The True Legend of Krampus - Who is Krampus?
America has Santa Claus. Germany has the Christkind… but then there is this half goat half demon, devilish figure that shows up in Alpine folklore.
Who is this Krampus? Where did this crazy legend come from? Well, we’ve got the low-down on this darker Christmas tale.
Here are the true Krampus facts that you need to know.
Who is Krampus?
The name Krampus is derived from the German word krampen, meaning claw. He is said to be the son of Hel in Norse mythology.
Krampus is an Alpine creature who, unlike Santa Claus, doesn’t bring gifts — he punishes bad children.
He’s usually depicted as a hairy man with horns and cloven hooves who carries a bundle of birch sticks to swat disobedient children. Legend has it that he drags the unfortunate little ones away in his sack or basket.
In the 12th Century, the Catholic Church attempted to do away with Krampus because of his resemblance to the devil.
But the Krampus tradition was too strong!
The best they could do was to spin the tale and create what one might call a compromise… Thus he became the companion to Saint Nicholas; the duality of good and evil.
Image copyright Rare Dirndl 2017
Krampus appearances in early December
Dec. 6th is Nikolaustag, or Saint Nicholas Day, when children look to see if St. Nick left them gifts in their shoes or boots.
Dec 5th is Krampusnacht or Krampus Night. In some regions, it is said that Krampus would leave naughty children rods, sticks or take them away in his basket or sack.
Classic German... to think that with every wonderful thing, there is the possibility of something equally as terrible.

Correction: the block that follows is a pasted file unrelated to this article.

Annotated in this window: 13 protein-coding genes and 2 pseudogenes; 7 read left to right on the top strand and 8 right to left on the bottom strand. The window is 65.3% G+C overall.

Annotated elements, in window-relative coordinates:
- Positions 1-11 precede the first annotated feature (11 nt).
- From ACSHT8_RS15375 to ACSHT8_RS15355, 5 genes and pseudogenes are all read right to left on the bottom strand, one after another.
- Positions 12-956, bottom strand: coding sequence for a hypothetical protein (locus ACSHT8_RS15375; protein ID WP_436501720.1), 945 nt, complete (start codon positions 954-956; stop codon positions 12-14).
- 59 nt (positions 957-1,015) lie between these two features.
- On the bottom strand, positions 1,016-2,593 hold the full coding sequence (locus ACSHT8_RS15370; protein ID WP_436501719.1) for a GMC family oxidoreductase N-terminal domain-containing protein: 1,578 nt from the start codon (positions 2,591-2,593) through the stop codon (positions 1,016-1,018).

Today, Krampus is making a big come-back in pop culture. Perhaps it is in response to the commercialization of Christmas... a way of adding a darker reality to the sugar plum sweetness that Christmas usually represents.
Krampus is a reminder that Christmas can be a time of reflection on our behavior throughout the year.
It can be an opportunity to reflect on how we've acted, and whether or not we should continue to behave in the same manner when the New Year comes around.
There is also the tradition in Austria, Germany, Hungary, Slovenia & the Czech Republic of the "Krampuslauf" which involves folks dressed as Krampus, who take over the streets—a Krampus Parade of sorts.
No matter what meaning you put behind him, there's no denying that Krampus is an iconic figure of Christmas and the winter solstice, and he's here to stay!
So get ready for Krampus-themed decorations and costumes to make this Christmas the most wickedly delightful yet!
Who knows? You may even come across a Krampus parade or two.
These events are also gaining popularity throughout the US with major events in Milwaukee, Cleveland and Dallas. For a full list of Krampusläufe, CLICK HERE
Need more Krampus in your life? Then be sure to check out our Krampus Collection! Only available during the holiday season, we have new items and classic favorites like the feel-good children's book "Krampus Meet's His Match"